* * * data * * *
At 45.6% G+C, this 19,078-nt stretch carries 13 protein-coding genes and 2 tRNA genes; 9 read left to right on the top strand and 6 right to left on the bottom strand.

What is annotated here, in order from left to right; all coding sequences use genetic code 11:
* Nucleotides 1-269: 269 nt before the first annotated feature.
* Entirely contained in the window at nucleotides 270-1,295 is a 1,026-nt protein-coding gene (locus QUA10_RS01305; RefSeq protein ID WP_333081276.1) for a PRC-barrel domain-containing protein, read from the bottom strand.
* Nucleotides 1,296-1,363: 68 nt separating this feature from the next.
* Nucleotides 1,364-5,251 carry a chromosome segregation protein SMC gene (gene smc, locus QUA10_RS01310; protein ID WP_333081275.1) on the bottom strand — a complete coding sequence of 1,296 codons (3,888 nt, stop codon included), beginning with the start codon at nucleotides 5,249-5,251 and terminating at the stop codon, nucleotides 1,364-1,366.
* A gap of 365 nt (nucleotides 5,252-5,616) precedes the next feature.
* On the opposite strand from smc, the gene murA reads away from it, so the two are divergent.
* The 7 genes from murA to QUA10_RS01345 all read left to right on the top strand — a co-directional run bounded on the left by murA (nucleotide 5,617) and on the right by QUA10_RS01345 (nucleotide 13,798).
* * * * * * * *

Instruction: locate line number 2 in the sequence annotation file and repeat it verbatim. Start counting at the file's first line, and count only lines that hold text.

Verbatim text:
What is annotated here, in order from left to right; all coding sequences use genetic code 11: